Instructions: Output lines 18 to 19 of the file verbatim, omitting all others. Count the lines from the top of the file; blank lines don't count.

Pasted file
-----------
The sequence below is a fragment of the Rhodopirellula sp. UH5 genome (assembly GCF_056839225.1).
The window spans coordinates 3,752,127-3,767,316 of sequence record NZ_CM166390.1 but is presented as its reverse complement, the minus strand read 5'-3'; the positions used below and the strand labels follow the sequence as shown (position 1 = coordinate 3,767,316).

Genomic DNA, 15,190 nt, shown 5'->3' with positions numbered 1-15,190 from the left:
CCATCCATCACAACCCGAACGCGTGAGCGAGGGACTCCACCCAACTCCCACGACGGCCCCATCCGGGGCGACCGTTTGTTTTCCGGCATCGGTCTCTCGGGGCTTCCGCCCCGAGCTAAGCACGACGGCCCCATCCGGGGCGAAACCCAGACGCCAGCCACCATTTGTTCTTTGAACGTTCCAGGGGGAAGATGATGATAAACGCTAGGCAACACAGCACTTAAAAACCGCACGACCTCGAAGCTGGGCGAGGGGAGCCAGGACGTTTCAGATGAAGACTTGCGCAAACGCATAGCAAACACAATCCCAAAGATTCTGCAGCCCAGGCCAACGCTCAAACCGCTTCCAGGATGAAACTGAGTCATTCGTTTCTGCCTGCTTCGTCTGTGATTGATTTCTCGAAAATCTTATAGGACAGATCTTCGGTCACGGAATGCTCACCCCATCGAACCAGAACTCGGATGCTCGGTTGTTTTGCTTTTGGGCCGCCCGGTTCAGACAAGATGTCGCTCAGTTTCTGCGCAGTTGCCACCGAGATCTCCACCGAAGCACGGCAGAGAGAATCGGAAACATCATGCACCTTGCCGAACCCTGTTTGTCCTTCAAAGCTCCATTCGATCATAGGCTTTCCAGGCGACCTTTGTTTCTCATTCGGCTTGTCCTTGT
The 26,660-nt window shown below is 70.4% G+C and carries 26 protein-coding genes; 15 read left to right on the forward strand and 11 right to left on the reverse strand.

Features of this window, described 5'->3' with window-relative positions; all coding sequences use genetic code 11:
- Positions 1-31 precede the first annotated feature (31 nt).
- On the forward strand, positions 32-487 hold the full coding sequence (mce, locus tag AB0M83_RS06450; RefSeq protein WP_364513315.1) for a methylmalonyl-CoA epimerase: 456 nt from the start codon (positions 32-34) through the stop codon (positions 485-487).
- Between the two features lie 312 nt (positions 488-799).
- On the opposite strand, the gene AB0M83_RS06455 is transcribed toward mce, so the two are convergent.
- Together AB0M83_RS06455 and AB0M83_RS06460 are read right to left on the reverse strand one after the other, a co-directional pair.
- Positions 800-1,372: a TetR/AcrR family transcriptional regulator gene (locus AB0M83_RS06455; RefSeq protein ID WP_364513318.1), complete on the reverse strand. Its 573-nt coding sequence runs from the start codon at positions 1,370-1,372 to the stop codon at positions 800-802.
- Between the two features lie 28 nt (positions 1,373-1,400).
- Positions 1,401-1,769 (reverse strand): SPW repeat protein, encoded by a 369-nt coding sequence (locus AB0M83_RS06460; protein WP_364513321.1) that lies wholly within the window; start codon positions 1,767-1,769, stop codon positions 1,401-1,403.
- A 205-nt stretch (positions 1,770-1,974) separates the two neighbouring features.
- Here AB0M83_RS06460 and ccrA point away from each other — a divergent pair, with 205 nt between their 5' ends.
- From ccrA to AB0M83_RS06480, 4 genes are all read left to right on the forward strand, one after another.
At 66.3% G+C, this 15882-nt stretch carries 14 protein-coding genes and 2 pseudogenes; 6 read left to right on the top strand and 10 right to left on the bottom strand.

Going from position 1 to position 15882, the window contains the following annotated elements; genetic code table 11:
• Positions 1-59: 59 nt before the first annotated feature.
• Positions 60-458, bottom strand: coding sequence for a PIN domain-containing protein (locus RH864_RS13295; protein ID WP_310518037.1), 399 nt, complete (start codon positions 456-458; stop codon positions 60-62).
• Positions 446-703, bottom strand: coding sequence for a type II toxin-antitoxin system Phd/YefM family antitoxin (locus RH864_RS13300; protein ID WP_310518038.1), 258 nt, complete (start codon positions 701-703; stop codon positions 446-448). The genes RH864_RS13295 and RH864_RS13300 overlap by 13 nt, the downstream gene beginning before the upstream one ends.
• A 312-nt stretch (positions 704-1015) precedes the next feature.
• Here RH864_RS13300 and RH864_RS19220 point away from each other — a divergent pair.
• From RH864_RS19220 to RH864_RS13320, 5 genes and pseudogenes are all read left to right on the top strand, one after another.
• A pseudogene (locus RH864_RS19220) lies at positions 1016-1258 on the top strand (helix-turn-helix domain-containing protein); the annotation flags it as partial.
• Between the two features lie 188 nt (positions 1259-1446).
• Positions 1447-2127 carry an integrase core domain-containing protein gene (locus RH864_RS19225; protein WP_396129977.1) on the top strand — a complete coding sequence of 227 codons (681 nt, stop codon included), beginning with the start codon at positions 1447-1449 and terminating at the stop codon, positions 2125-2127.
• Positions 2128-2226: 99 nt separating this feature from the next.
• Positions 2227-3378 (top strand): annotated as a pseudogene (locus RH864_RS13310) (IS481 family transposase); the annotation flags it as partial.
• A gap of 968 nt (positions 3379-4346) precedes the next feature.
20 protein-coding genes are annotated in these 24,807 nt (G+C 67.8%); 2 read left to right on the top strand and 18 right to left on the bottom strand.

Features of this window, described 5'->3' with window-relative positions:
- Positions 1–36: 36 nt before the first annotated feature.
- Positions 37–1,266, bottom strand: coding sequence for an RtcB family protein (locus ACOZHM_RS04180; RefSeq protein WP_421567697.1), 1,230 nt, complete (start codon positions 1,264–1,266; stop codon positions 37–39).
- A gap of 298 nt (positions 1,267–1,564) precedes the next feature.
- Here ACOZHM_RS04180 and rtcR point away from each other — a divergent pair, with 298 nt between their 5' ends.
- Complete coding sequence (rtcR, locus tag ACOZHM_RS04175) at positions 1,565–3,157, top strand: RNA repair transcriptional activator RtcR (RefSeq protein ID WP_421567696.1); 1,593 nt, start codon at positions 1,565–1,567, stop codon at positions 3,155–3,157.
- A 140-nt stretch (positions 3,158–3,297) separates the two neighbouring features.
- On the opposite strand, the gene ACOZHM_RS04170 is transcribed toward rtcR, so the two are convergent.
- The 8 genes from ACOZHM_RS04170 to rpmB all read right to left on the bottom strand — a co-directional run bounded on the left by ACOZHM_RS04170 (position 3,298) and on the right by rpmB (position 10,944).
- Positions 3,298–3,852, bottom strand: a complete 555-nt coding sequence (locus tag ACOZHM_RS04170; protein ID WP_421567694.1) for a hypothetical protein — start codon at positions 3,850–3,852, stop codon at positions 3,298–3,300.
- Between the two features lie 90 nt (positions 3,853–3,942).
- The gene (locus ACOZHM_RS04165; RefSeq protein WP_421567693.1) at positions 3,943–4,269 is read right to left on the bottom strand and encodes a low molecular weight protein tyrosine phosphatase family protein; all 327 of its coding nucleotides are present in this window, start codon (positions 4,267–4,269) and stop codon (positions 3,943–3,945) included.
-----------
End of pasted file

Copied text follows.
At 66.3% G+C, this 15882-nt stretch carries 14 protein-coding genes and 2 pseudogenes; 6 read left to right on the top strand and 10 right to left on the bottom strand.

Going from position 1 to position 15882, the window contains the following annotated elements; genetic code table 11: